I had no idea about the overall condition of my airplane, but it responded to my control input so at least I could point it toward home. I tried another Mayday call. I was relieved when my controller acknowledged it and vectored me toward the runway. When I was on my final approach, the smell from whatever had been burning was still making my eyes water. I could only partially see to land.
In reviewing the flight, we found that the heat reflected off the overcast and onto my F-84 had burned away or wrinkled the skin on the flaps, stabilator, and ailerons. The glare shield above the instrument panel, and all of the black tape windings on the instrument lines behind it, were completely burned away. The hydraulic fluid that had leaked out around the rudder pedals had created other fires. The lens on the over-the-shoulder camera inside my protective hood had melted. Of the three layers of asbestos and aluminum cloth that made up the hood itself, two were incinerated.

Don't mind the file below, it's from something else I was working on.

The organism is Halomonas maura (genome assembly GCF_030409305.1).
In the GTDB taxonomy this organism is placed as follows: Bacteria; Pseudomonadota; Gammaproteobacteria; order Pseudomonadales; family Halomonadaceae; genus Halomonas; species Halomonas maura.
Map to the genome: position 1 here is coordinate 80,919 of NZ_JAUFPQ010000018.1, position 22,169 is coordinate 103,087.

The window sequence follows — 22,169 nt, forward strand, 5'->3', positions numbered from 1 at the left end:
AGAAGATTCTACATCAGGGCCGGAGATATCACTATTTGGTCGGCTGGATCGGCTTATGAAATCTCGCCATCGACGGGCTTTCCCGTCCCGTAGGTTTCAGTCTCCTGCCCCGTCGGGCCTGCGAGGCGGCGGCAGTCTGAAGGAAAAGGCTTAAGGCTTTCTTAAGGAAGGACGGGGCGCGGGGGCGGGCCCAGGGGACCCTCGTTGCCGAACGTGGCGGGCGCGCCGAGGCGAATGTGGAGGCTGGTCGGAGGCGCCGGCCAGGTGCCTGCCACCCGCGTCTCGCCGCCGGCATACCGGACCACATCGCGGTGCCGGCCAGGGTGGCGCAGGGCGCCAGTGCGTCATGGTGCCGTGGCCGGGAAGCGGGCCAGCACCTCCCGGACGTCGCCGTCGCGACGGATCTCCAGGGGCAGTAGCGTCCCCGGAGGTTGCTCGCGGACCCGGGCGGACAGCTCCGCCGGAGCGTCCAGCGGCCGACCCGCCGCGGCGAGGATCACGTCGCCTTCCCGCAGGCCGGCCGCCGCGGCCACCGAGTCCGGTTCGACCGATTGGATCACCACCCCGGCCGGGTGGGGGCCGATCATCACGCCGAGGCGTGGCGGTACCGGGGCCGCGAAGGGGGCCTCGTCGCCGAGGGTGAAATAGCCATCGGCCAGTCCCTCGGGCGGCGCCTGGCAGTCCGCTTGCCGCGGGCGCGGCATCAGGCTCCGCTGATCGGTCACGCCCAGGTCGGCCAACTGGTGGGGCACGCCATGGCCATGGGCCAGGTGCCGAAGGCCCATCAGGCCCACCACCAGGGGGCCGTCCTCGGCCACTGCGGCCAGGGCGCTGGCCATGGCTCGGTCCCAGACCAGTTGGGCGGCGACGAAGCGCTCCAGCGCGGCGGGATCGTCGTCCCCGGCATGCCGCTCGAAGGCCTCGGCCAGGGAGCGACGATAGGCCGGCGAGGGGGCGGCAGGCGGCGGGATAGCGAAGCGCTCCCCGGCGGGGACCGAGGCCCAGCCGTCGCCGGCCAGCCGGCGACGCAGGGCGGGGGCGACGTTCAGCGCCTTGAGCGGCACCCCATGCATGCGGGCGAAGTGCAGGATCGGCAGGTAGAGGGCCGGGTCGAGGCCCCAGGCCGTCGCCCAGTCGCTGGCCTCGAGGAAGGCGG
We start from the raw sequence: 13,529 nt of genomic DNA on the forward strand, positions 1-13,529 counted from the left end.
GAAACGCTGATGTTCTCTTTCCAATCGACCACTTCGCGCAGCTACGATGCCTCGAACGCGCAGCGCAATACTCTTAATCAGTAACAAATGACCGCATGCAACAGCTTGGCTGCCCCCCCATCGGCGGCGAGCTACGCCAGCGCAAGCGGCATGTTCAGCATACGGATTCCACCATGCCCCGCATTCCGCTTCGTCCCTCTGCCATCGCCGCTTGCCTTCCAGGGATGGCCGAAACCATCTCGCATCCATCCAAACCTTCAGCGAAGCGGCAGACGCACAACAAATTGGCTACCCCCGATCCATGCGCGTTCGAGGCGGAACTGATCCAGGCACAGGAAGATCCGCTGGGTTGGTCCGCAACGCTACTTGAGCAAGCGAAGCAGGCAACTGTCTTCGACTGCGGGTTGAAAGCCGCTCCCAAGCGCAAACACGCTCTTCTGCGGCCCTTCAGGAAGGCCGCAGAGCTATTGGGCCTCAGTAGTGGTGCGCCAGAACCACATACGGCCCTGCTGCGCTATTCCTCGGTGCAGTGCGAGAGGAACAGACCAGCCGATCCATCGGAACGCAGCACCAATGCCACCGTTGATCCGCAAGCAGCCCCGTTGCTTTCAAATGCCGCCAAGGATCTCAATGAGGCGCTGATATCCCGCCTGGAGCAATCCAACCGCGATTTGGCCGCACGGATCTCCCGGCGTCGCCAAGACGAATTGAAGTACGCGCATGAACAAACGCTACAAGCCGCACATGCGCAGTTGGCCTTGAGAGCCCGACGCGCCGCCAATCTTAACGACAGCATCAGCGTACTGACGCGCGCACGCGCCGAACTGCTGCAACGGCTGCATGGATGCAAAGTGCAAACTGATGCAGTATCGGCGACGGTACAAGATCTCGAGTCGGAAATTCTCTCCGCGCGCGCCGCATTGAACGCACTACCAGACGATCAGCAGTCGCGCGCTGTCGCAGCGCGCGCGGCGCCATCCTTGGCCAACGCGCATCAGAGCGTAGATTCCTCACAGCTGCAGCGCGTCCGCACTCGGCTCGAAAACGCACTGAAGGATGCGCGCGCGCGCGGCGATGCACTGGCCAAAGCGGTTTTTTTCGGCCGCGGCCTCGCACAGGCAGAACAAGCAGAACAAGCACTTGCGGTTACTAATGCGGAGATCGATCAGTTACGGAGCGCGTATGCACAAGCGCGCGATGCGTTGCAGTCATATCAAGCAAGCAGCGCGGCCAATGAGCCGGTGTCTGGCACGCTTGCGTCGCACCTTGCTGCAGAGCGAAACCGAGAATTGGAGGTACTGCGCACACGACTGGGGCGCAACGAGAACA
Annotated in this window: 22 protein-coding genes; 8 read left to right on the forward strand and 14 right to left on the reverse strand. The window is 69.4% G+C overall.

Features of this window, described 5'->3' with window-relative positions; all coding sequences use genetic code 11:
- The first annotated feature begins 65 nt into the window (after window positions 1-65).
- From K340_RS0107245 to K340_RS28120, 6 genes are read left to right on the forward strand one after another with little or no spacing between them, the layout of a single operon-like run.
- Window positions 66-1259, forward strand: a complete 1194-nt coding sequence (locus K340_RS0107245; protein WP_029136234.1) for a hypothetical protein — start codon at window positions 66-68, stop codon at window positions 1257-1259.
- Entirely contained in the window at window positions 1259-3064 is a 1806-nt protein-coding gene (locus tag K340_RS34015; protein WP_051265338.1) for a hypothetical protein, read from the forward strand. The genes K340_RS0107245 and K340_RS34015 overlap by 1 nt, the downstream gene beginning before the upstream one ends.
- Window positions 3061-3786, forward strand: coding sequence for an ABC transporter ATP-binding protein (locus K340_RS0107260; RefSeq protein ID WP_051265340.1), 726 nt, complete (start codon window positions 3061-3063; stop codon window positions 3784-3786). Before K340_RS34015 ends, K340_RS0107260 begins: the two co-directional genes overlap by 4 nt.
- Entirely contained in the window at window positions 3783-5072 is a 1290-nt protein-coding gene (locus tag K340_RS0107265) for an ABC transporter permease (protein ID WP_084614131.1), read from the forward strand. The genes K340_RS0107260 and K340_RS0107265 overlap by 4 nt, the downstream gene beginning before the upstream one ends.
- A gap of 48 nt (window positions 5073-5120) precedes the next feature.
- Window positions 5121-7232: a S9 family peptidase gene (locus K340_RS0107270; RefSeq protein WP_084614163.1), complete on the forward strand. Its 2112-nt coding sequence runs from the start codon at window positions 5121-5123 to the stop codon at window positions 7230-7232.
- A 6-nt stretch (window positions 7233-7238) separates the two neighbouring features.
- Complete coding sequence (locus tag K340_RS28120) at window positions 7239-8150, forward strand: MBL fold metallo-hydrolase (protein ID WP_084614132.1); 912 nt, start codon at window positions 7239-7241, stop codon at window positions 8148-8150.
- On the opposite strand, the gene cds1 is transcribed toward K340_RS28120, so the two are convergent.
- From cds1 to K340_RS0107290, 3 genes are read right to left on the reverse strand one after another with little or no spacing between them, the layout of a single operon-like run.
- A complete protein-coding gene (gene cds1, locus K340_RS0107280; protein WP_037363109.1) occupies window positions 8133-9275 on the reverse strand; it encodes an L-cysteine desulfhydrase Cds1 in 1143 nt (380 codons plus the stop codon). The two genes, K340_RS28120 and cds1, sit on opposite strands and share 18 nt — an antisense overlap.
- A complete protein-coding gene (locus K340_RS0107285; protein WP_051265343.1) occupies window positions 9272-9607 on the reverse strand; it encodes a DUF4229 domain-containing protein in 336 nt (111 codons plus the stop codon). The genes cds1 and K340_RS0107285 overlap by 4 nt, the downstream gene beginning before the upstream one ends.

I continued to have the sensation of needles burning through my body for several weeks. Because of the overall classification of the Redwing tests, I was never allowed to see the data gathered from any of my missions. Nor was I ever given the radiation readings from the film badges I wore during the last five flights. Although we had been briefed that the maximum exposure we could safely receive was 100 milli-roentgens in six months, I had pointed out to the flight surgeon that I had been exposed to 100 on each of my first two flights. Whether the overexposure contributed to the life-threatening melanoma I developed seven months later, I’ll never know.
My next two missions were H-bomb tests over Bikini Atoll. On the second, the bomb exceeded its predicted yield by a significant amount, breaking my airplane’s right wing spar in two places. On the plus side, this provided the test engineers with the maximum possible data and negated the need for more testing.
An Air Force test pilot for 38 years, Bud Evans served in World War II, Korea, and Vietnam. He logged 15,000 hours in 203 aircraft types.